ISO/IEC TR 25060:2010 pdf – Systems and software engineering — Systems and software product Quality Requirements and Evaluation (SQuaRE) — Common Industry Format (CIF) for usability: General framework for usability-related information.
1 Scope This Technical Report describes a potential family of International Standards, named the Common Industry Formats (CIF), that document the specification and evaluation of the usability of interactive systems. It provides a general overview of the CIF framework and contents, definitions, and the relationship of the framework elements. The intended users of the framework are identified, as well as the situations in which the framework may be applied. The assumptions and constraints of the framework are also enumerated. The framework content includes the following: consistent terminology and classification of specification, evaluation and reporting; a definition of the type and scope of formats and the high-level structure to be used for documenting required information and the results of evaluation. This Technical Report is applicable to software and hardware products used for predefined tasks. The information items are intended to be used as part of system-level documentation resulting from development processes such as those in ISO 9241-210, and ISO/IEC JTC 1/SC 7 process standards. This Technical Report focuses on documenting those elements needed for design and development of usable systems, rather than prescribing a specific process. It is intended to be used in conjunction with existing International Standards, including ISO 9241, ISO 20282, ISO/IEC 9126 and the SQuaRE series (ISO/IEC 25000 to ISO/IEC 25099). This Technical Report does not prescribe any kind of method, life cycle or process. 2 Terms and definitions For the purposes of this document, the following terms and definitions apply. 2.1 accessibility 〈interactive system〉 usability of a product, service, environment or facility by people with the widest range of capabilities [ISO 9241-171:2008] 2.2 action user behaviour that a system accepts as a request for a particular operation [ISO/IEC TR 11580:2007]
2.3 context of use users, tasks, equipment (hardware, software and materials), and the physical and social environments in which a product is used [ISO 9241-11:1998] 2.4 dialogue interaction between a user and an interactive system as a sequence of user actions (inputs) and system responses (outputs) in order to achieve a goal [ISO 9241-110:2006] 2.5 effectiveness accuracy and completeness with which users achieve specified goals [ISO 9241-11:1998] 2.6 efficiency resources expended in relation to the accuracy and completeness with which users achieve goals [ISO 9241-11:1998] 2.7 goal intended outcome [ISO 9241-11:1998] 2.8 information architecture 〈human-centred〉 structure of an information space and the semantics for accessing required task objects, system objects and other information NOTE The appropriate combination of organization, labelling, navigation schemes and retrieval mechanisms within an information space will facilitate task completion and efficient access to content. 2.9 product part of the equipment (hardware, software and materials) for which usability is to be specified or evaluated [ISO 9241-11:1998] 2.10 satisfaction freedom from discomfort, and positive attitudes towards the use of the product [ISO 9241-11:1998]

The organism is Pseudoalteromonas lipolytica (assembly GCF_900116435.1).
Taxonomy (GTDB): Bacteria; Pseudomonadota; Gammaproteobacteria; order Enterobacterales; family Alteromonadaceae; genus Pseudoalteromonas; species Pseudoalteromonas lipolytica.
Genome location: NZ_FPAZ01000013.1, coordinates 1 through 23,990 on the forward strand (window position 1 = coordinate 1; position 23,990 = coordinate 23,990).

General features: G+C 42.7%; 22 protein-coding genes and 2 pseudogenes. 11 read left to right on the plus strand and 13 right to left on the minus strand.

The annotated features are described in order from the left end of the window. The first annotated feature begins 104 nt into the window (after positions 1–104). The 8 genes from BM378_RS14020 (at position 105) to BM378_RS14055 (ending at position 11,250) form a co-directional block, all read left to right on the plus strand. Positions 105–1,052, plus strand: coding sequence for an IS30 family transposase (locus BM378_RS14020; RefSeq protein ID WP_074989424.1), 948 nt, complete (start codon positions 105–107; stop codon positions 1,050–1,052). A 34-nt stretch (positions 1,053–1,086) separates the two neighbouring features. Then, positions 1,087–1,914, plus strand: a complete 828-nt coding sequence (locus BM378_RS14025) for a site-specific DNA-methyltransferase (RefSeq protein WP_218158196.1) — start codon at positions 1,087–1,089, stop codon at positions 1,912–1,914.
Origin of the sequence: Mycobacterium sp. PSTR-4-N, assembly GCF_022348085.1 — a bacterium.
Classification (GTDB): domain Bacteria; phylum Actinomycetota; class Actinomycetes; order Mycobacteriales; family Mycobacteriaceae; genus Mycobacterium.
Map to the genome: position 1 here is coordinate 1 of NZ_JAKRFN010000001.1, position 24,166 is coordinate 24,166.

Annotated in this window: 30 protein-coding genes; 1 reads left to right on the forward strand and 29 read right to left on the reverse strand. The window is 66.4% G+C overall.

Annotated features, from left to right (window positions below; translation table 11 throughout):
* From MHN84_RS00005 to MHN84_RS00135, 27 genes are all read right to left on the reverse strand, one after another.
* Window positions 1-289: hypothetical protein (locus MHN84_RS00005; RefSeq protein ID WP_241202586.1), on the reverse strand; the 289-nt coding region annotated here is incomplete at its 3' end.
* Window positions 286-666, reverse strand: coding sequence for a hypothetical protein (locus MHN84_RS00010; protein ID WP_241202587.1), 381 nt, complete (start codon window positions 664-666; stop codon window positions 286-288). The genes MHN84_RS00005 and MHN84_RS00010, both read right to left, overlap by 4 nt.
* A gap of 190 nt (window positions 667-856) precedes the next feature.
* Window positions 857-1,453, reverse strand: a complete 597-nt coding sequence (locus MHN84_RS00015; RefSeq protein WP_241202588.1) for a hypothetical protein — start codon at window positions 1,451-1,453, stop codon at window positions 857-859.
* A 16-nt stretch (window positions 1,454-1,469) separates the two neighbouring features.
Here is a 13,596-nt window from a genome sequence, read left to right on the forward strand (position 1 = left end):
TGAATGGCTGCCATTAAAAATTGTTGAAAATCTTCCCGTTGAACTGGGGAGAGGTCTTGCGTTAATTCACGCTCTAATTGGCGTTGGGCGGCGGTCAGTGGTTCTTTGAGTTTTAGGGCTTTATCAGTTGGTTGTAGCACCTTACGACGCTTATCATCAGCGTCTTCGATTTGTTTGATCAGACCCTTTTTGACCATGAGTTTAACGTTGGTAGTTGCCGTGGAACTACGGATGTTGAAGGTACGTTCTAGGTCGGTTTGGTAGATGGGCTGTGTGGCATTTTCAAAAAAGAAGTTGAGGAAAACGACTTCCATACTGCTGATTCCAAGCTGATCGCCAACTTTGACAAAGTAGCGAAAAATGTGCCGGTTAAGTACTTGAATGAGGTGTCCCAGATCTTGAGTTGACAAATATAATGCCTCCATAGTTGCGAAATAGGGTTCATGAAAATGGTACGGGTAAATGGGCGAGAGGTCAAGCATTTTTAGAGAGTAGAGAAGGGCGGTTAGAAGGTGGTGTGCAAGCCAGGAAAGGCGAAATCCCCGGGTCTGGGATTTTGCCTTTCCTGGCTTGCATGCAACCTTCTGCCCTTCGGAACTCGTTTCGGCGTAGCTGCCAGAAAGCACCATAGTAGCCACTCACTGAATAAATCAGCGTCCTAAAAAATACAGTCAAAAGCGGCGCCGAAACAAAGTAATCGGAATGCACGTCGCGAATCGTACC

2.11 stakeholder individual or organization having a right, share, claim, or interest in a system or in its possession of characteristics that meet their needs and expectations [ISO/IEC 15288:2008] 2.12 system combination of interacting elements organized to achieve one or more stated purposes NOTE 1 A system may be considered as a product or as the services it provides. NOTE 2 In practice, the interpretation of its meaning is frequently clarified by the use of an associative noun, e.g. aircraft system. Alternatively, the word system may be substituted simply by a context-dependent synonym, e.g. aircraft, though this may then obscure a system principles perspective. [ISO/IEC 15288:2002, 4.17] 2.13 task activities required to achieve a goal [ISO 9241-11:1998] NOTE The term “task” is used here, as in ISO 9241-11, in its widest sense, rather than in reference to the specifics of use of the dialogue system. 2.14 usability extent to which a product can be used by specified users to achieve specified goals with effectiveness, efficiency and satisfaction in a specified context of use [ISO 9241-11:1998] NOTE The definition of usability in this Technical Report is similar to that used to define “quality in use” in ISO/IEC 9126-1:2001. 2.15 usability objective stated level of usability expressed in terms of effectiveness, efficiency and satisfaction in a specified context of use which can be verified NOTE Usability objectives can be stated as user requirements, in which case the level to be achieved is a usability requirement, or they can be stated as desired “target levels” depending on their use in design and evaluation.